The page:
Format

Send to

Choose Destination
See comment in PubMed Commons below
Hum Genet. 2011 Aug;130(2):265-80. doi: 10.1007/s00439-011-1024-7. Epub 2011 Jun 12.

X-inactivation and X-reactivation: epigenetic hallmarks of mammalian reproduction and pluripotent stem cells.

Author information

1
Department of Genetics, Harvard Medical School, Boston, MA, USA. payer@molbio.mgh.harvard.edu

Abstract

X-chromosome inactivation is an epigenetic hallmark of mammalian development. Chromosome-wide regulation of the X-chromosome is essential in embryonic and germ cell development. In the male germline, the X-chromosome goes through meiotic sex chromosome inactivation, and the chromosome-wide silencing is maintained from meiosis into spermatids before the transmission to female embryos. In early female mouse embryos, X-inactivation is imprinted to occur on the paternal X-chromosome, representing the epigenetic programs acquired in both parental germlines. Recent advances revealed that the inactive X-chromosome in both females and males can be dissected into two elements: repeat elements versus unique coding genes. The inactive paternal X in female preimplantation embryos is reactivated in the inner cell mass of blastocysts in order to subsequently allow the random form of X-inactivation in the female embryo, by which both Xs have an equal chance of being inactivated. X-chromosome reactivation is regulated by pluripotency factors and also occurs in early female germ cells and in pluripotent stem cells, where X-reactivation is a stringent marker of naive ground state pluripotency. Here we summarize recent progress in the study of X-inactivation and X-reactivation during mammalian reproduction and development as well as in pluripotent stem cells.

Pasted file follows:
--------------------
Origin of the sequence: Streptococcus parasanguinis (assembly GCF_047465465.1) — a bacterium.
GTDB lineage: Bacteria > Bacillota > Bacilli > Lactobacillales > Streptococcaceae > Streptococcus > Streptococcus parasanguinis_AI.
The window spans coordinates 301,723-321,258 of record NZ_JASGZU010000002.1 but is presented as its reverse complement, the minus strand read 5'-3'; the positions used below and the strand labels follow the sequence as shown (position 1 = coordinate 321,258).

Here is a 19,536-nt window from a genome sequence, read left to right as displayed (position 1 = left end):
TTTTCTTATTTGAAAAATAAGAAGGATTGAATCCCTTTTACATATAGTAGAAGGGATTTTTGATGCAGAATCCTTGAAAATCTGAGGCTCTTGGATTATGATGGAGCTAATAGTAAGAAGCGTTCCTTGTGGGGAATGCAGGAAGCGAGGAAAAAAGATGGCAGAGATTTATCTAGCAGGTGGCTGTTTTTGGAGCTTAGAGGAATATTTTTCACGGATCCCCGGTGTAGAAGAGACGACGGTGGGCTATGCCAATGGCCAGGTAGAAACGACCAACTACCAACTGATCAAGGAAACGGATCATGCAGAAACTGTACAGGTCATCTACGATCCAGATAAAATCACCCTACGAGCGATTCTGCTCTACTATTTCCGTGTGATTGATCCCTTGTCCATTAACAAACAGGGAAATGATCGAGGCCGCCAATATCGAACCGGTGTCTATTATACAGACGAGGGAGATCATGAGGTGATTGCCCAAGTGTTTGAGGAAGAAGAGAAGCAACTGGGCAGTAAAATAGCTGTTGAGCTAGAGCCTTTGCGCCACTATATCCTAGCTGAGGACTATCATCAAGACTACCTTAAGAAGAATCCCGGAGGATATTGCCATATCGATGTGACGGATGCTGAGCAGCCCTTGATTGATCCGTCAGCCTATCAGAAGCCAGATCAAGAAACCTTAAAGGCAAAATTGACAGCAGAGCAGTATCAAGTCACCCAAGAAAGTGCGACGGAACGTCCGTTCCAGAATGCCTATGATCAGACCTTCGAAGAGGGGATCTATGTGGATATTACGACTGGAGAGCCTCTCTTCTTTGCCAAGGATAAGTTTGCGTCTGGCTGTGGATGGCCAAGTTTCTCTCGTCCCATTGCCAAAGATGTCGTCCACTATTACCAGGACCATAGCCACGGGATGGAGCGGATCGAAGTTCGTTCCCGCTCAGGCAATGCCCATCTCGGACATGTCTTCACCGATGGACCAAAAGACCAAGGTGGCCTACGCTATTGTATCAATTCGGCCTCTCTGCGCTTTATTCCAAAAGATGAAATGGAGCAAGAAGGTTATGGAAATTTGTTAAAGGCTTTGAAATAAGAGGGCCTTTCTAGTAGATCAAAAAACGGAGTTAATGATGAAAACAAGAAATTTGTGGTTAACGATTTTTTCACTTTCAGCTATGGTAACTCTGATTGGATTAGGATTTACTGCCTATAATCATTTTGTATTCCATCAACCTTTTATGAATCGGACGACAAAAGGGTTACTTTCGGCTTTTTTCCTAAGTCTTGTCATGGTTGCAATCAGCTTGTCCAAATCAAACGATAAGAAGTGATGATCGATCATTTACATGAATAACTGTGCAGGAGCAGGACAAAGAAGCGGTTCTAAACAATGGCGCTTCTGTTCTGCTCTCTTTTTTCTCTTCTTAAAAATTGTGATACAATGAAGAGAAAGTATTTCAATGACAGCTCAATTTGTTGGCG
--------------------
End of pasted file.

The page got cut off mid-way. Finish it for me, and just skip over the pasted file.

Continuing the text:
PMID:
21667284
PMCID:
PMC3744832
DOI:
10.1007/s00439-011-1024-7
[Indexed for MEDLINE]
Free PMC Article
PubMed Commons home

PubMed Commons

0 comments
How to join PubMed Commons

    Supplemental Content

    Full text links

    Icon for Springer Icon for PubMed Central
    Loading ...
    Support Center